"You cannot take your eyes off the prize," was the recurrent message of a speech given by the Reverend Al Sharpton yesterday to an audience of about 110 students gathered in Emerson Hall.
"In this month, as we commemorate Black history, the challenge is not that we review the past," said Sharpton, "but that we deal with the present and future."
"Too often," he continued, "it is the habit of African-American students to have a romantic view of Black history. To study Black history is notable. To make Black history is even more appropriate."
Sharpton said he found it "disturbing" that the current generation of African-American students "are not following the struggle of the generation before them. In recent years, we've gone from [Martin Luther] King and Malcolm [X.] to Snoop Doggy Dogg."
He asserted that the responsibility to continue the civil rights movement lies with students. "Every movement in this nation has been populated by students. We must ask what this generation will contribute."
The civil rights activist reiterated what he called "the need for students to go out into the real world and get involved."
Sharpton continued, "There are groups right here in Boston that need students for things ranging from tutoring remedial reading and math to voter registration."
"If you can't find projects, start them," he exhorted the students present.
Sharpton, who recently announced that he will challenge Sen. Daniel Patrick Moynihan in the New York State Democratic primary, alluded often to his discontent with both national and state politics. "Despite the rhetoric of the new President, there are still 35 million poor people in this country," he said.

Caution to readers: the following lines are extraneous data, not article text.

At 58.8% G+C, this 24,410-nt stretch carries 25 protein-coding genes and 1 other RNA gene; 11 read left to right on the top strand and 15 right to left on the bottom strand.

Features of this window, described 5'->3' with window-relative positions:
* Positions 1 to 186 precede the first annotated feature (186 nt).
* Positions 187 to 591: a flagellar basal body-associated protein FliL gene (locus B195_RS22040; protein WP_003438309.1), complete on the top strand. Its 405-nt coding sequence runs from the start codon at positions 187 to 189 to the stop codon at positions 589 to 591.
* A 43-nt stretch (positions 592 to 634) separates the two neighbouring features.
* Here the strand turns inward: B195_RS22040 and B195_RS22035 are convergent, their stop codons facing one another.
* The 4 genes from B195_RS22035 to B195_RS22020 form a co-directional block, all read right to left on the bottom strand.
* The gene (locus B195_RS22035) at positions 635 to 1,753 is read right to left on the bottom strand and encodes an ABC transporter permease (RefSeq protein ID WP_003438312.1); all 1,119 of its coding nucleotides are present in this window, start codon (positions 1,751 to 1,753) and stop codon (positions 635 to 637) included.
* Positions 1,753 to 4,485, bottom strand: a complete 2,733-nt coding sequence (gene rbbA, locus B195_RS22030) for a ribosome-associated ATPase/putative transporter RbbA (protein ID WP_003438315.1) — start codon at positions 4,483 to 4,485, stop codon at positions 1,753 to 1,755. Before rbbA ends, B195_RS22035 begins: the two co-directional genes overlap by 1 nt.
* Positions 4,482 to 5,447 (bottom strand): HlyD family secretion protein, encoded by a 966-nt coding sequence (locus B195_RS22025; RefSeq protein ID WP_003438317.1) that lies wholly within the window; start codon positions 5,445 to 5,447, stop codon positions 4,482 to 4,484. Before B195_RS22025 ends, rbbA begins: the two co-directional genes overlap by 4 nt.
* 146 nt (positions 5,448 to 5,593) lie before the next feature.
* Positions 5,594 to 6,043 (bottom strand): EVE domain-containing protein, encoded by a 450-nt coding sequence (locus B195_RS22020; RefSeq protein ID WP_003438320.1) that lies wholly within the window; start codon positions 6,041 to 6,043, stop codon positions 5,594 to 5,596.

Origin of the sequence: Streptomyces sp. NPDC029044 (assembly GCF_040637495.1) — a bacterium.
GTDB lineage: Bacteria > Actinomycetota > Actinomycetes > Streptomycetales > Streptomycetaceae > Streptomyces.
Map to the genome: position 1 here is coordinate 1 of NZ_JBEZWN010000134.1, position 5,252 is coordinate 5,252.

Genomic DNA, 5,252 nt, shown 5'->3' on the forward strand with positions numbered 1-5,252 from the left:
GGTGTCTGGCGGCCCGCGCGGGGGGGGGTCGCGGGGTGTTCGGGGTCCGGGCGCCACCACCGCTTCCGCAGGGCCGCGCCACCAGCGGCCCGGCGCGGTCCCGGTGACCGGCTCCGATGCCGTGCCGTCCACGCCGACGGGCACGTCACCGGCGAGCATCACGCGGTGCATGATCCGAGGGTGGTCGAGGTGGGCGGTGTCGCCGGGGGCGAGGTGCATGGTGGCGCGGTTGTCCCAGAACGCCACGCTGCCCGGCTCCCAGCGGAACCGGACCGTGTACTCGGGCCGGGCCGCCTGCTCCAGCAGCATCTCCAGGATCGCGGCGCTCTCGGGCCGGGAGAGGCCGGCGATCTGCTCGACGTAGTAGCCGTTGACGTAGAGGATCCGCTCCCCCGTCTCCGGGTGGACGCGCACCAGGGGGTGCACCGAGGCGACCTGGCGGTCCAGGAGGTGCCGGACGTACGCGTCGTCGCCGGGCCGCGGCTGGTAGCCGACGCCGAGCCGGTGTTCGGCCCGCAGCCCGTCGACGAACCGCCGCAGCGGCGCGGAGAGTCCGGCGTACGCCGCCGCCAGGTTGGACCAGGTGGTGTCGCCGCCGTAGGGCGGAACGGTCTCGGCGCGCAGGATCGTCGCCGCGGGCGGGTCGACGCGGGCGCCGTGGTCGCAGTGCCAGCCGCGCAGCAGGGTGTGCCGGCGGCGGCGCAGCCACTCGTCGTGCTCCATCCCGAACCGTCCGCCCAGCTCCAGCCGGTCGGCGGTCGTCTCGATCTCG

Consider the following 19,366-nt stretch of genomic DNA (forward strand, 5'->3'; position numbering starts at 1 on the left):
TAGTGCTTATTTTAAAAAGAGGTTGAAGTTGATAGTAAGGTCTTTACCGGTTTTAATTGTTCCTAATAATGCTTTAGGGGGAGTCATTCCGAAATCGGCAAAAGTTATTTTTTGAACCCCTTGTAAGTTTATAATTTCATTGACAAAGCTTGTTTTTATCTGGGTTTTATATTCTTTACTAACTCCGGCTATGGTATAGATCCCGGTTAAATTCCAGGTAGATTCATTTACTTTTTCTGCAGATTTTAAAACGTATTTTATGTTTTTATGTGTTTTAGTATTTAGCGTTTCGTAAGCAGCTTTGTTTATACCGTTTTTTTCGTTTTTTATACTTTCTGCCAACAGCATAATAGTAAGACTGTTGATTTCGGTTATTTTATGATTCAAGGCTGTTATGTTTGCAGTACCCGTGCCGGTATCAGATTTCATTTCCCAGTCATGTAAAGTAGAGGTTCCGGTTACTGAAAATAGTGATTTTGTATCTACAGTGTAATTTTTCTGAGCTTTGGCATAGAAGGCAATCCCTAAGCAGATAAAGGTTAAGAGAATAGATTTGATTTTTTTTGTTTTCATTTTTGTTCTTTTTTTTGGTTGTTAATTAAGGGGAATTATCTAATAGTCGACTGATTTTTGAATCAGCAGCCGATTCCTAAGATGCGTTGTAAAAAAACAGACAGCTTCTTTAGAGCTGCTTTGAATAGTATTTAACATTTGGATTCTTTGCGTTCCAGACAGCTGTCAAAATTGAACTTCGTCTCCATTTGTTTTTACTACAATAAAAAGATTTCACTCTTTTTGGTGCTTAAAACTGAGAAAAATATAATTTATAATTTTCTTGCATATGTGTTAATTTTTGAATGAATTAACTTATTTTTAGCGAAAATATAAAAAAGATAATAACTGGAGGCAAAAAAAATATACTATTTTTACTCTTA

"We play smoke games with our social issues, trying to hide them from view," Sharpton said. "But when the smoke clears, the poor are still poor, AIDS hasn't been dealt with, and this country's urban centers are no better."
"The infrastructure of this country is falling apart, but we think it's more important to spend our money exploring Pluto, so we know what the Martians will look like when they land," he said.
Sharpton discussed his plan to develop "a progressive party of our own" in the New York Senate race. "I think it is atrocious that [Moynihan] is sitting in the United States Senate. I intend to win the primary."
Alluding to his unsuccessful bid for the Senate in 1992, he quipped, "I don't plan to do anything different in this election--other than win."
Addressing a question from an audience member about his "non-traditional media image," Sharpton said that he is often misrepresented. "The picture of me in a jogging suit with a medallion was created by the media. I never wore jogging suits, other than to jail--because I didn't want to mess up any of my [formal] suits."
Sharpton attacked "the media's depiction of rapgroups as a cause of urban violence." He assertedthat factors such as mainstream television aremore destructive.
"Angela Lansbury, who looks like everybody'sgrandmother and finds a murder a week, is moredangerous than a Black guy with his hat onbackwards," he said